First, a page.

At the ICS Member/Participant Advisory Council meeting in the Bronx late last month, Senior VP of Advocacy and the Women’s Health Access Project Marilyn Saviola asked members what is different about the world in the 25 years since the Americans with Disabilities Act became law in July of 1990. Without much hesitation, several volunteered, “The buses are accessible!” Others mentioned accessible subway stations and curb cuts. All of these transportation and infrastructure changes have indeed made New York City, and most other large cities across the United States, vastly more open to people who use mobility devices.
Marilyn offered her own suggestion: “Twenty-five years ago, a person in a wheelchair didn’t pick a movie based on all the movies available. You picked one based on which theater you could get into and which could fit a wheelchair in the aisles.” Now thanks to the ADA, almost all movie theaters, especially all built or renovated since 1990, must be wheelchair accessible and have a certain percentage of wheelchair viewing locations. Consequently, as a direct result of the ADA, a person with a disability’s film and entertainment choices have opened up dramatically, as well.
It’s easy to take these programmatic and architectural benefits of the ADA for granted, even though full on access for people with disabilities is far from universal in America. The ADA’s employment provisions are only just starting to budge traditionally high unemployment figures for people with disabilities. And people with disabilities still encounter structural barriers, even at their doctors’ and dentists’ offices. Nevertheless, the amount of social change in the last 25 years—the level of inclusion in everyday society, the range of activities and venues now available—for people with disabilities is astounding. It’s worth taking a good long moment to appreciate all the ADA has accomplished.
At last year’s ADA anniversary celebration at City Hall, Mayor Bill DeBlasio noted, “This is going to be a big year for all of us, because we have a year until the 25th anniversary of the ADA – that’s one of the big ones. So… we have a lot to celebrate on the 25th anniversary. And I look forward to working with each and every one of you on that path to a more just, inclusive New York City.”
“New York City was where the disability rights movement really began,” Marilyn said at the council meeting—and she should know, as a founder of the legendary disability rights group Disabled in Action. As far back as the 1930s, New York was the site of activism to include people with disabilities in the labor force. The hard work of New York activists like Marilyn and ICS Senior VP of Independent Living Services Anna Fay resulted in local, state and federal accessibility laws that preceded and influenced the writing of the ADA.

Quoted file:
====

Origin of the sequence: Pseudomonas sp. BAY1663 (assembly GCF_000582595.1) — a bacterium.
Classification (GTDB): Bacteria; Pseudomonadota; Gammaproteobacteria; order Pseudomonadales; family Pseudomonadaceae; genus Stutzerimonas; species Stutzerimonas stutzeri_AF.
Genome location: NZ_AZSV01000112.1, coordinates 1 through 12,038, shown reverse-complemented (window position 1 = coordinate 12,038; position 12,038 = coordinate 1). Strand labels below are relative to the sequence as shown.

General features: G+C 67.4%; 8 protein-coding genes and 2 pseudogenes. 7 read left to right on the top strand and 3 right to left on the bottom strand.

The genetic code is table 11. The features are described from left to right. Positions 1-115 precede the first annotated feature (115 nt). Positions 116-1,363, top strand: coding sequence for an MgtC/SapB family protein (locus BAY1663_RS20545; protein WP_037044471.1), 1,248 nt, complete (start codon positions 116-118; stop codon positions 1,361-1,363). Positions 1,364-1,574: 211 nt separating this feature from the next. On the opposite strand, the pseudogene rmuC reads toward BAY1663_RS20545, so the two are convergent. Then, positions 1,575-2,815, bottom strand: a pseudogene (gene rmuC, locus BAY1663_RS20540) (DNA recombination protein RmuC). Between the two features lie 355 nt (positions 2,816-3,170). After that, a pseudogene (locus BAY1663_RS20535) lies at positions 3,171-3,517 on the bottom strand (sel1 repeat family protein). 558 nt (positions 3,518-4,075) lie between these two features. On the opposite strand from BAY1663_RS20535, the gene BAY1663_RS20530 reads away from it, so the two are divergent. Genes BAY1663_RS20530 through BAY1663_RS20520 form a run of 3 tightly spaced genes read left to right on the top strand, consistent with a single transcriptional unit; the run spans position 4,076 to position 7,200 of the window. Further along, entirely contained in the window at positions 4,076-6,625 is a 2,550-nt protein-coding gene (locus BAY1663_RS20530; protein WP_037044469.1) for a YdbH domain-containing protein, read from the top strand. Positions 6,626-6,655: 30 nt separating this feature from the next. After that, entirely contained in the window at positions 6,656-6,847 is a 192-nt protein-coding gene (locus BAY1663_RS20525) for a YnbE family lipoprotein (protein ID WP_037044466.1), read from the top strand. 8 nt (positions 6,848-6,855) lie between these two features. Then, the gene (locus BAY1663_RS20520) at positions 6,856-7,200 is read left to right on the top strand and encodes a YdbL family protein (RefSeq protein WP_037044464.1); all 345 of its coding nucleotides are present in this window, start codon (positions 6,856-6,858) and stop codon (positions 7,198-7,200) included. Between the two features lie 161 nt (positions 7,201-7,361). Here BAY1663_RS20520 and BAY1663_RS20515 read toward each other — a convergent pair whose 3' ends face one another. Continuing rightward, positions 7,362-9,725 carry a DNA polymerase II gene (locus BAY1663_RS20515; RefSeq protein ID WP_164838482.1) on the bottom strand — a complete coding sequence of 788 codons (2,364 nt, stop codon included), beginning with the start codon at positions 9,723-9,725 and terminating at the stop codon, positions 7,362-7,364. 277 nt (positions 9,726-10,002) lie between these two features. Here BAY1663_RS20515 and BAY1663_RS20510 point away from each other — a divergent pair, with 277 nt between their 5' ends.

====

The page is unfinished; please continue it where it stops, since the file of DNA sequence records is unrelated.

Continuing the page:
Celebrate Good Times!
True to his word, the Mayor and the Commissioner of the Mayor’s Office for People with Disabilities Victor Calise have put together a big program of events called ADA25NYC to mark the law’s first quarter century. The celebration includes lectures, historical exhibitions, art festivals, official ceremonies, and, perhaps most exciting of all, the first annual Disability Pride Parade on Sunday, July 12.
Grand Marshall Tom Harkin, former senator of Iowa who, more than any other member of Congress, made the ADA happen, will lead the marchers from Madison Square Park to Union Square Park in Manhattan. ICS, which is co-sponsoring the entire ADA25NYC celebration, will have its own contingent.
As part of ADA25NYC, ICS will co-sponsor (with United Spinal Association and the NYC/Southern New York Chapter of the MS Society) the 6th Annual “From Within” Women’s Health Conference on Saturday, July 25. Having long outgrown its original home at the ICS Brooklyn Member Center, the venue this year is John Jay College of the City University of New York, which has a state-of-the-art conference center in its architecturally stunning New Building at 860 11th Avenue. (The hall is also accessible by the college’s main entrance on 10th Avenue and 59th Street.) As many as 300 people are expected to attend.
Some of the promised highlights include an awards ceremony, classes in wheelchair Zumba, healthy eating and self-defense, and a panel on disability rights, its past and future. Registration opens June 10. If you’re feeling proud and want to celebrate, it’s a great summer to do it! For a full list of ADA25NYC events, go to: http://on.nyc.gov/2x06LI4.